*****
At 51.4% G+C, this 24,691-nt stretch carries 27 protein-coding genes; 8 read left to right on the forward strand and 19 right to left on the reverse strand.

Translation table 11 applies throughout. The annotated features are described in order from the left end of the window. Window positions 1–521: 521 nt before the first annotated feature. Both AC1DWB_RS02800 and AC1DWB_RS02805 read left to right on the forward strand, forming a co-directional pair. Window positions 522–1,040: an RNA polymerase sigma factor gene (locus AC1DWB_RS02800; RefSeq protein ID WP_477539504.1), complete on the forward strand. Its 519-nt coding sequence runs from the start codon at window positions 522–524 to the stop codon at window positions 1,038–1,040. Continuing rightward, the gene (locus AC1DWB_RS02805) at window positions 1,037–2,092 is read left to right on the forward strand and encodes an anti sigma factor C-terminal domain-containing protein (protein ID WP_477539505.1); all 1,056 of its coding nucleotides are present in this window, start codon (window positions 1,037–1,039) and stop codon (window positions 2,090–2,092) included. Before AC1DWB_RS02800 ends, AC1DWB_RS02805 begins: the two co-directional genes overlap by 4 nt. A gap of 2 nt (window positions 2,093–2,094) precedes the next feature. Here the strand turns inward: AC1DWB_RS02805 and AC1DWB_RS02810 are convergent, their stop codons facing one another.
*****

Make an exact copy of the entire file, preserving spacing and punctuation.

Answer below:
At 51.4% G+C, this 24,691-nt stretch carries 27 protein-coding genes; 8 read left to right on the forward strand and 19 right to left on the reverse strand.

Translation table 11 applies throughout. The annotated features are described in order from the left end of the window. Window positions 1–521: 521 nt before the first annotated feature. Both AC1DWB_RS02800 and AC1DWB_RS02805 read left to right on the forward strand, forming a co-directional pair. Window positions 522–1,040: an RNA polymerase sigma factor gene (locus AC1DWB_RS02800; RefSeq protein ID WP_477539504.1), complete on the forward strand. Its 519-nt coding sequence runs from the start codon at window positions 522–524 to the stop codon at window positions 1,038–1,040. Continuing rightward, the gene (locus AC1DWB_RS02805) at window positions 1,037–2,092 is read left to right on the forward strand and encodes an anti sigma factor C-terminal domain-containing protein (protein ID WP_477539505.1); all 1,056 of its coding nucleotides are present in this window, start codon (window positions 1,037–1,039) and stop codon (window positions 2,090–2,092) included. Before AC1DWB_RS02800 ends, AC1DWB_RS02805 begins: the two co-directional genes overlap by 4 nt. A gap of 2 nt (window positions 2,093–2,094) precedes the next feature. Here the strand turns inward: AC1DWB_RS02805 and AC1DWB_RS02810 are convergent, their stop codons facing one another.